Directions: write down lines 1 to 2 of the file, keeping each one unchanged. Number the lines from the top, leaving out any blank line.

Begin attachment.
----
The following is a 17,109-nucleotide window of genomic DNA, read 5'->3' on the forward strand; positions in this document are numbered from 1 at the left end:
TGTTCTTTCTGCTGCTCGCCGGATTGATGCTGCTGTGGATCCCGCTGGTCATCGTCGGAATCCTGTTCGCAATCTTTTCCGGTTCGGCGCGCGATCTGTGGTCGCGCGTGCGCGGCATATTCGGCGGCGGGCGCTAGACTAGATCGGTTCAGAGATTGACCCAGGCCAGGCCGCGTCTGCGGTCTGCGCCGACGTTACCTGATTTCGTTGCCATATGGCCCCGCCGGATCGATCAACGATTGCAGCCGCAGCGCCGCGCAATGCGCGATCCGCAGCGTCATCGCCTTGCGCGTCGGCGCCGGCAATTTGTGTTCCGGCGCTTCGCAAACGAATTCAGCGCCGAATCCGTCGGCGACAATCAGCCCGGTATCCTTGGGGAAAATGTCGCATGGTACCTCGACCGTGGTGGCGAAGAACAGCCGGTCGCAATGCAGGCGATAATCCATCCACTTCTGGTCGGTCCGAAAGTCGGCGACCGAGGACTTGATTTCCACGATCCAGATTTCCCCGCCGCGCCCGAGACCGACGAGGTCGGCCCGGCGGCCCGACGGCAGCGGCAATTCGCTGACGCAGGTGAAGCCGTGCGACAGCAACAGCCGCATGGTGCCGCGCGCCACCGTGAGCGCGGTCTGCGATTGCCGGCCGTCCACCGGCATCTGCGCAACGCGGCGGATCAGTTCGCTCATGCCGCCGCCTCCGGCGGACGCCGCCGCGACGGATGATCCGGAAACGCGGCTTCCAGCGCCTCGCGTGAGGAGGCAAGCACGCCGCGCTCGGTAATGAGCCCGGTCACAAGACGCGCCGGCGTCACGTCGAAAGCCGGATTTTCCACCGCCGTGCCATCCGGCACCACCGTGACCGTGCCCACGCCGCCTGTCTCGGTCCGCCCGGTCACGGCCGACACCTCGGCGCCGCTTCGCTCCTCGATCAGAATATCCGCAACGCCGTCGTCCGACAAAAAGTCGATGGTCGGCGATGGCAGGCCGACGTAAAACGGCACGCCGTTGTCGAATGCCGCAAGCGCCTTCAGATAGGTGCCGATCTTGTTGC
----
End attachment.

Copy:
The following is a 17,109-nucleotide window of genomic DNA, read 5'->3' on the forward strand; positions in this document are numbered from 1 at the left end:
TGTTCTTTCTGCTGCTCGCCGGATTGATGCTGCTGTGGATCCCGCTGGTCATCGTCGGAATCCTGTTCGCAATCTTTTCCGGTTCGGCGCGCGATCTGTGGTCGCGCGTGCGCGGCATATTCGGCGGCGGGCGCTAGACTAGATCGGTTCAGAGATTGACCCAGGCCAGGCCGCGTCTGCGGTCTGCGCCGACGTTACCTGATTTCGTTGCCATATGGCCCCGCCGGATCGATCAACGATTGCAGCCGCAGCGCCGCGCAATGCGCGATCCGCAGCGTCATCGCCTTGCGCGTCGGCGCCGGCAATTTGTGTTCCGGCGCTTCGCAAACGAATTCAGCGCCGAATCCGTCGGCGACAATCAGCCCGGTATCCTTGGGGAAAATGTCGCATGGTACCTCGACCGTGGTGGCGAAGAACAGCCGGTCGCAATGCAGGCGATAATCCATCCACTTCTGGTCGGTCCGAAAGTCGGCGACCGAGGACTTGATTTCCACGATCCAGATTTCCCCGCCGCGCCCGAGACCGACGAGGTCGGCCCGGCGGCCCGACGGCAGCGGCAATTCGCTGACGCAGGTGAAGCCGTGCGACAGCAACAGCCGCATGGTGCCGCGCGCCACCGTGAGCGCGGTCTGCGATTGCCGGCCGTCCACCGGCATCTGCGCAACGCGGCGGATCAGTTCGCTCATGCCGCCGCCTCCGGCGGACGCCGCCGCGACGGATGATCCGGAAACGCGGCTTCCAGCGCCTCGCGTGAGGAGGCAAGCACGCCGCGCTCGGTAATGAGCCCGGTCACAAGACGCGCCGGCGTCACGTCGAAAGCCGGATTTTCCACCGCCGTGCCATCCGGCACCACCGTGACCGTGCCCACGCCGCCTGTCTCGGTCCGCCCGGTCACGGCCGACACCTCGGCGCCGCTTCGCTCCTCGATCAGAATATCCGCAACGCCGTCGTCCGACAAAAAGTCGATGGTCGGCGATGGCAGGCCGACGTAAAACGGCACGCCGTTGTCGAATGCCGCAAGCGCCTTCAGATAGGTGCCGATCTTGTTGC